Poles outraged by Obama’s reference to ‘Polish death camp’
BY ABDON M. PALLASCH Political Reporter firstname.lastname@example.org May 30, 2012 11:46AM
President Barack Obama awards the Medal of Freedom to former Polish Foreign Minister Adam Daniel Rotfeld who is accepting for Jan Karski, a resistance fighter against the Nazi occupation of Poland during World War II, during a ceremony in the East Room of the White House in Washington, Tuesday, May 29, 2012. The Medal of Freedom is the nation's highest civilian honor. It's presented to individuals who have made especially meritorious contributions to the national interests of the United States, to world peace or to other significant endeavors. (AP Photo/Charles Dharapak)
Updated: July 6, 2012 9:03AM
President Barack Obama’s accidental reference to a “Polish death camp” in a ceremony honoring a Polish resistance fighter during World War II is causing a diplomatic dust-up just a week after Obama’s warm greeting of Polish President Bronislaw Komorowski at the NATO Summit in Chicago.
Poles and Polish-Americans are having a tough time accepting Obama’s apology — the White House said he should have referred to “Nazi death camps in German-occupied Poland” — for the gaffe Tuesday. They say they have spent a lot of time correcting the historical record that Poles, like Jews, were victims of the Nazis — not architects or staffers of the death camps during the Holocaust.
“If a Harvard graduate can’t get that straight, shame on him. It’s unacceptable,” said Illinois Appellate Court Justice Aurelia Pucinski, a member of an influential Polish-American political family in Chicago. “On the walk of honor at the Holocaust Museum in Jerusalem, there are more names of Polish citizens who, at the threat of death, helped Jews escape from the Nazis, than any other nationality.”
Anecdotes of some Poles collaborating with the Nazis to turn over Jews have some times over the years overshadowed the better-documented histories of Poles aiding and sheltering Jews, said Poles and Polish-Americans.
Chicago Attorney John Pikarski headed up Polish-Americans for Obama. But he thinks the president needs a White House Summit with Jews and Poles to straighten out this slight.
“I’m a former co-chair of the Polish-American, Jewish-American National Council dialogue and this is one of the things that we worked for 20 years to eradicate,” Pikarski said. “The president really needs to do something significant to heal the wounds ... maybe have a conference at the White House for some prominent Jewish and Polish Americans ... No slur was intended. But we have worked so hard to eradicate that term.”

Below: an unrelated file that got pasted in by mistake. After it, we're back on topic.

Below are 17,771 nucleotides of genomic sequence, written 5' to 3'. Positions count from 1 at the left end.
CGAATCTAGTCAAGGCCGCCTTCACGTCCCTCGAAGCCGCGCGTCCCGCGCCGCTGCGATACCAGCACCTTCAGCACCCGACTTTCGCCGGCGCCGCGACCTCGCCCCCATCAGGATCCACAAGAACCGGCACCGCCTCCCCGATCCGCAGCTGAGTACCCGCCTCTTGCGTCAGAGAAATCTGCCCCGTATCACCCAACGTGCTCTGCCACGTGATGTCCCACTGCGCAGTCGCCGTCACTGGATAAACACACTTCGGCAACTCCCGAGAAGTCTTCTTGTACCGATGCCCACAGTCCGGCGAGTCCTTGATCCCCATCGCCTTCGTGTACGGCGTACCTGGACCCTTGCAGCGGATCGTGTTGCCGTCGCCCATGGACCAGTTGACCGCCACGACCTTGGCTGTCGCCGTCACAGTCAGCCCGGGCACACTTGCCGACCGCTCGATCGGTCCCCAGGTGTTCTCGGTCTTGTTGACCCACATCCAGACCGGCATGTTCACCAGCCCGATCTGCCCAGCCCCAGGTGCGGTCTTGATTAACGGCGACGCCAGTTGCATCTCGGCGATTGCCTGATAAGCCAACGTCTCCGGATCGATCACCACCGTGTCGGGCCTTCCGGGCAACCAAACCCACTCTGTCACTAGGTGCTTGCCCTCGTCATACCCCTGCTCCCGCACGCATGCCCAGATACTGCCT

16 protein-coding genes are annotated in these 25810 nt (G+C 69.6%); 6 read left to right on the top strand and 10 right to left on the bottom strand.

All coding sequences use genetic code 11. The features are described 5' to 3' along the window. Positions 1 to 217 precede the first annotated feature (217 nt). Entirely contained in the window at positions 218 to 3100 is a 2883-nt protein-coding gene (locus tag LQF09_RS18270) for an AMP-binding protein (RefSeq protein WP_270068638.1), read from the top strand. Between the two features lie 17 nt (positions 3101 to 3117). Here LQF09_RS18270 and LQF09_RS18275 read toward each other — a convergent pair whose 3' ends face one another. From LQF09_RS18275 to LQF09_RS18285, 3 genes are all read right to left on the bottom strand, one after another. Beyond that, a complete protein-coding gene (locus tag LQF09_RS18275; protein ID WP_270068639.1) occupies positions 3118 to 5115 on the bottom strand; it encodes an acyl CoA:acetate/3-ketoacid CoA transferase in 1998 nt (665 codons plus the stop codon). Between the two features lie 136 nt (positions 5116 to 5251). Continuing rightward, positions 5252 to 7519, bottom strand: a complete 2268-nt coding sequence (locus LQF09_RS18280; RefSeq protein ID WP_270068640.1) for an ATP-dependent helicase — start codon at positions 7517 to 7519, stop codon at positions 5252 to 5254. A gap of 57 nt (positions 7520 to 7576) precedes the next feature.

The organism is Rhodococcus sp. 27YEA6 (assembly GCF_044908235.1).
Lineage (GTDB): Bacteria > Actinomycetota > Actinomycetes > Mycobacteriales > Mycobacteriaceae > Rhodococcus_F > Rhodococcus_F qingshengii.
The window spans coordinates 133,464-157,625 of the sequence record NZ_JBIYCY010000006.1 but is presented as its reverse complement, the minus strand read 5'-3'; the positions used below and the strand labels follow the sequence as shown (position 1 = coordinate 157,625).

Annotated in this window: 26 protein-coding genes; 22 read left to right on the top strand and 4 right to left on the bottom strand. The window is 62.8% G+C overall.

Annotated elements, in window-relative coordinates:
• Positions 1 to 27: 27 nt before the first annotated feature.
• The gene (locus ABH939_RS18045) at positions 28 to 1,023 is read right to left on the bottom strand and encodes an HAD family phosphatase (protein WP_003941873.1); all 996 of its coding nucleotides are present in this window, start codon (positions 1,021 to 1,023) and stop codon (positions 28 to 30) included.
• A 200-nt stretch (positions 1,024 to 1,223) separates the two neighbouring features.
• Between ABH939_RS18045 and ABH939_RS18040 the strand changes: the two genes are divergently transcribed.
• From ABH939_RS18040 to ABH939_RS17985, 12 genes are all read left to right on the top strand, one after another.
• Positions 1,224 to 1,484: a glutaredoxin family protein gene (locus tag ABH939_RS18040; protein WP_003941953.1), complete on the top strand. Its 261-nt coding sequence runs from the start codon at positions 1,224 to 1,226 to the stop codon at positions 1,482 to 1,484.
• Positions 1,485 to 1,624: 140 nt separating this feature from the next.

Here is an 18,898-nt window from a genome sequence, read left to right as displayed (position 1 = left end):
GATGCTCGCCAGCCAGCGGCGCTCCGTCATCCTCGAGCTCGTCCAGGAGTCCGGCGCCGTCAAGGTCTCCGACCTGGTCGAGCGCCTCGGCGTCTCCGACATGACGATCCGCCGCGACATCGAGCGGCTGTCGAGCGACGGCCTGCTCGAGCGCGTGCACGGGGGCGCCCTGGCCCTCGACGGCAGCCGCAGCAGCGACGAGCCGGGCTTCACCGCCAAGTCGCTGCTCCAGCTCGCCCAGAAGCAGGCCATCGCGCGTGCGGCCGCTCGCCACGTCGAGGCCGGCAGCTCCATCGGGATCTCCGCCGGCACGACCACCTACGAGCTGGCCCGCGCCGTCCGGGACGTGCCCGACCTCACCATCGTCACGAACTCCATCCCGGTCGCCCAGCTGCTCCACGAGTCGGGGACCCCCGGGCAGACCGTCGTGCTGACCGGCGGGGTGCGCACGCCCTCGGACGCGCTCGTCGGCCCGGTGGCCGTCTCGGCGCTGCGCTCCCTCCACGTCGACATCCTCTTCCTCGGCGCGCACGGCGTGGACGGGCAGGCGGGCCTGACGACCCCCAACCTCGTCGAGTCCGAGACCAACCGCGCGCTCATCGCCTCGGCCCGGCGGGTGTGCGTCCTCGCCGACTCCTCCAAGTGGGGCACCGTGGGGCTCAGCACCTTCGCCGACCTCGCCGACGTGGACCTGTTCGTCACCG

Obama had the best of intentions conferring the Presidential Medal of Freedom, America’s highest civilian honor, on Jan Karski, for his work in the Polish resistance during World War II.
“Jan served as a courier for the Polish resistance during the darkest days of World War II,” Obama said in a White House ceremony Tuesday. “Before one trip across enemy lines, resistance fighters told him that Jews were being murdered on a massive scale, and smuggled him into the Warsaw Ghetto and a Polish death camp to see for himself.”
After Polish Prime Minister Donald Tusk, Polish Foreign Minister Radek Sikorski and others erupted in outrage, State Department spokesman Tommy Vietor issued a statement saying Obama “misspoke.
“We regret this misstatement, which should not detract from the clear intention to honor Mr. Karski and those brave Polish citizens who stood on the side of human dignity in the face of tyranny. On several occasions — including his visit last year to the Warsaw Ghetto memorial, his remarks at the Holocaust Museum last month, and his video message at the 65th anniversary of the liberation of Auschwitz — President Obama has paid tribute to the terrible loss of innocent Poles in Nazi death camps during the Holocaust.”
Donald Tusk said he accepted the White House explanation, but he said he was still waiting for a “stronger, more pointed reaction” that could eliminate the phrasing “once and for all.” Tusk said it was a “matter of the U.S.’s reputation.”
“It was an unfortunate term that should not have happened,” said Maria Ciesla, president of the Polish American Museum of America, whose parents both served time in Nazi forced-labor camps in Germany.
“The Nazis invaded Poland in 1939 and they set up these camps — the Poles didn’t do it,” Pucinski said. “They set them up in other countries. But you don’t hear these being called the ‘Austrian concentration camps.’ How many Polish-Americans does he have on his executive staff? These historical inaccuracies just keep getting perpetuated.”
“There was no Poland during World War II because it was wiped off the map for 6 years,” said Alex Storozynski, president of New York’s Kosciuszko Foundation. “The Germans built concentration camps in Nazi-occupied Poland to murder Polish Jews and then Polish Christians. Obama, who is from Chicago, a city with a million Poles, should know this.”
Contributing: Associated Press